Lindsay: Comida!!!

Ecuador has some special and delicious food, and I am sure that many countries in South America have similar dishes, but even from Quito to the Coast of Ecuador, the plates has different variations. Here are my extensive descriptions of all the wonderful food I have the option to consume on a regular basis.

  • Local Ecuadorian restaurants typically have an “almuerzo” or “merrienda” (literally translated lunch or dinner) that will cost no more than two dollars beginning with soup and juice, and then a plate of rice with a piece of chicken, fish, or egg, and some combination of lentils, salad, or French fries. I have been very fortunate to not have any sickness from food, and when I have travelled on the weekends, I usually have the almuerzo or merrienda because it is filling, delicious, and two or less dollars, -can’t really argue with that.
  • Rice in general is considered a staple to most meals, and potatoes and fresh vegetables and avocadoes often show up as well. Cilantro would be the favorite herb to flavor foods with, especially in soups.
  • Ceviche in Ecuador is also really good if you like sea food and cilantro. If you have not had it or heard of it, ceviche is a cold soup with almost the consistency of a pico de gallo salsa consistency with lemon, and your choice of fish or shrimp. It is also often topped with tostadas -a toasted kernel of corn, banana chips, or popcorn. Now that I am describing it, it probably does not sound that appealing, but it really is, and it is especially delicious on the coast with fresh fish.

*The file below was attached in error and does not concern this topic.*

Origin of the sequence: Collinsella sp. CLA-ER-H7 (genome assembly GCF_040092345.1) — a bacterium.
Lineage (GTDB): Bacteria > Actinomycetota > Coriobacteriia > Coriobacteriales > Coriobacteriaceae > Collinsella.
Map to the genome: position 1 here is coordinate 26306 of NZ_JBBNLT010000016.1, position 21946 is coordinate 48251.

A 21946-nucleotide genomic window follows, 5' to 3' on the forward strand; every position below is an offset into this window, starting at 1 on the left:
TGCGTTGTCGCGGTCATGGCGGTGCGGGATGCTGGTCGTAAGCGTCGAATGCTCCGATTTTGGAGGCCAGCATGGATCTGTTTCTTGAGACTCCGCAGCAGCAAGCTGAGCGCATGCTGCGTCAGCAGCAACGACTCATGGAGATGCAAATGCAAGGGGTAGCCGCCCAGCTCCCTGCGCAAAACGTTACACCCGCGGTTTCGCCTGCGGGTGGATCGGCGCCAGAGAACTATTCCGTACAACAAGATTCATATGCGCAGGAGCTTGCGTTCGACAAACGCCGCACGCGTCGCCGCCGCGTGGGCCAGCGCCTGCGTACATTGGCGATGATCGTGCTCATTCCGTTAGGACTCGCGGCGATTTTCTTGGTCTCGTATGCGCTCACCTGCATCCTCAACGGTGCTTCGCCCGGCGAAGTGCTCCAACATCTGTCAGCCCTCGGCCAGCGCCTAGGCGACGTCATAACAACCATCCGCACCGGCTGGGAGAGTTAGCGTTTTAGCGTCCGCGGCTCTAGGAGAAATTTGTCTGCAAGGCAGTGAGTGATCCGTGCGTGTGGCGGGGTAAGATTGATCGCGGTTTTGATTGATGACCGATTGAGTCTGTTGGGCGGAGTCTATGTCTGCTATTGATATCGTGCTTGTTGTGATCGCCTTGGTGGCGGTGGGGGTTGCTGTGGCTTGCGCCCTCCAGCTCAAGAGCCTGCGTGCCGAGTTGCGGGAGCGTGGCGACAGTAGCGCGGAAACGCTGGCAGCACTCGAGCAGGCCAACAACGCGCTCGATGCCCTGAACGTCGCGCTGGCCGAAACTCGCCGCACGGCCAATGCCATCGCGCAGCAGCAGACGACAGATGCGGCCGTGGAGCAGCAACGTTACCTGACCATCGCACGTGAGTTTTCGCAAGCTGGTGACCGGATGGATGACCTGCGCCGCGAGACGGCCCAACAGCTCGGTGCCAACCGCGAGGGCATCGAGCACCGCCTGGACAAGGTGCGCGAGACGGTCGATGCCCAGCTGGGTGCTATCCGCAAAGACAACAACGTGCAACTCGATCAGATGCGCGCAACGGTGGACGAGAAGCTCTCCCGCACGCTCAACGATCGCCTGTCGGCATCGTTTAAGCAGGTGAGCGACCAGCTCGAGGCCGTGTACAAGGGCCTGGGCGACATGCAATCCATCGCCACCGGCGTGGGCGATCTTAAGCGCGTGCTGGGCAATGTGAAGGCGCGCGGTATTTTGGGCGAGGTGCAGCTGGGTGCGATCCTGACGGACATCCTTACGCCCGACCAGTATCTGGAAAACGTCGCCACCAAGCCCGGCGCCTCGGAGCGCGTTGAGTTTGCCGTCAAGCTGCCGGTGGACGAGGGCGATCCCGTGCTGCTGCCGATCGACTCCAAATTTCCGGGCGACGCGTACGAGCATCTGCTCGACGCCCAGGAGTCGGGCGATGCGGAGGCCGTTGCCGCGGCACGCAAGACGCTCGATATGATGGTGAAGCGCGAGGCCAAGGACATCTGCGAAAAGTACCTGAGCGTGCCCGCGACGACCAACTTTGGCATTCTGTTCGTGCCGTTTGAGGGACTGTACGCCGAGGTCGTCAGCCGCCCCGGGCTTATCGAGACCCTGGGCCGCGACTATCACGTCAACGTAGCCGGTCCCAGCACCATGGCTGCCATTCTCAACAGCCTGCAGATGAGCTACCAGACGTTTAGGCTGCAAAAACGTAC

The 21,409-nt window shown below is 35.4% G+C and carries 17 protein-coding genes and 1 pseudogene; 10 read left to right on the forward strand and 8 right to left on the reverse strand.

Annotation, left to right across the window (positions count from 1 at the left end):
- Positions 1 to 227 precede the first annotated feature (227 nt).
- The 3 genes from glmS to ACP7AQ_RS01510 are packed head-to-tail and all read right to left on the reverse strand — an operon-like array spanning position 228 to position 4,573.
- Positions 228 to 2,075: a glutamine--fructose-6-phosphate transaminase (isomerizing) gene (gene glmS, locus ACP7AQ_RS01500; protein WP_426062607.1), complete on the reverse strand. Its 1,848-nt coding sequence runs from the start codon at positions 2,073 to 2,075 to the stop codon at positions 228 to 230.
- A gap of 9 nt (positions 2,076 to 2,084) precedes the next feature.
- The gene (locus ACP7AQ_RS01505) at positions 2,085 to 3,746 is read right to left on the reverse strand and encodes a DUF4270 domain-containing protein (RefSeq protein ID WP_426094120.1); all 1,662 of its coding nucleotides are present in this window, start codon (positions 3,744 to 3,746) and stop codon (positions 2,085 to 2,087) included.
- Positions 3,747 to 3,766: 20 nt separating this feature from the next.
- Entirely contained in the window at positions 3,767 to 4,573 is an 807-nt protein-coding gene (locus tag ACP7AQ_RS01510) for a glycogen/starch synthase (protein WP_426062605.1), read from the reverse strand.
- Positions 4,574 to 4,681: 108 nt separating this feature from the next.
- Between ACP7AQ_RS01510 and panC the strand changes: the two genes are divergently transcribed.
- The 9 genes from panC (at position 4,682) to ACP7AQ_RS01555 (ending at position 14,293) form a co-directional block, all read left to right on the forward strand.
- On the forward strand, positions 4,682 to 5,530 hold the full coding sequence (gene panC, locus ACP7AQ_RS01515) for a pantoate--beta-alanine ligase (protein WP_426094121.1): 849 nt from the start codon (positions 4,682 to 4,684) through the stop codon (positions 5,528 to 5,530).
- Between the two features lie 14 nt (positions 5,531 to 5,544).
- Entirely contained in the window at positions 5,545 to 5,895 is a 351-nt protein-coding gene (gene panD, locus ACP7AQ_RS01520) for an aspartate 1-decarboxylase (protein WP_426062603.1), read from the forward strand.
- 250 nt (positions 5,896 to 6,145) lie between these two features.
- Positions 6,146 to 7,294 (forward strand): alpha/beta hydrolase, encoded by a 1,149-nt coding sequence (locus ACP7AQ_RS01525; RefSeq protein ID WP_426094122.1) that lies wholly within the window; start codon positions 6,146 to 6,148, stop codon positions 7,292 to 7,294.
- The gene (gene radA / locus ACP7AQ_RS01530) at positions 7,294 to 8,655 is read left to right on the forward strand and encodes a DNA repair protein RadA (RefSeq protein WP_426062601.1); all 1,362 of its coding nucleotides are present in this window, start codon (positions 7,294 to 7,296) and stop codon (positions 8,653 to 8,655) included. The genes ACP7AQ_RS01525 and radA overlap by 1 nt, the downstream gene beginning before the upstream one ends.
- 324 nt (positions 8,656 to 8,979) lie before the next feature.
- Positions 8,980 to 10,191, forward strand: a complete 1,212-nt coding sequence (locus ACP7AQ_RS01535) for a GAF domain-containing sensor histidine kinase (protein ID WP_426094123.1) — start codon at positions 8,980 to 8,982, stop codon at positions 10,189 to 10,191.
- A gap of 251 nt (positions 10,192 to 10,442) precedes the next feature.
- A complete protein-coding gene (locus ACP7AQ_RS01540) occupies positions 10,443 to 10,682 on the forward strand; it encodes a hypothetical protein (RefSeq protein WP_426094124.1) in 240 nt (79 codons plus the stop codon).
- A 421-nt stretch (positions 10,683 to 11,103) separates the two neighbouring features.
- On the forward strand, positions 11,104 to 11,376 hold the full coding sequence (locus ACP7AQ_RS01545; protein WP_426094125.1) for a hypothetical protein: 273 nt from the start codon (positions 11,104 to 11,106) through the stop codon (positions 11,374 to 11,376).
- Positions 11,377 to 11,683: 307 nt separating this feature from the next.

• There are also many indigenous foods in Ecuador, and the yuca plant which is similar to a potato would be one of the more popular foods. It is very common to have pan de yucca, bread consisting of cheese and yuca, or tortilla de yuca which could be compared to a hash brown of yuca and cheese.
  • Empanadas unique to Ecuador are the empanadas del viento, an empanada with cheese in the middle and topped with sugar. The empanada del viento is often ate with morocho, the Ecuadorian “arroz con leche,” a warm mixture of corn kernels, milk, and cinnamon. Again, it maybe does not sound very appetizing, but trust me, it is. My host mom showed me how to make both the empanadas del viento and morocho, and I plan to continue to make both when I return home.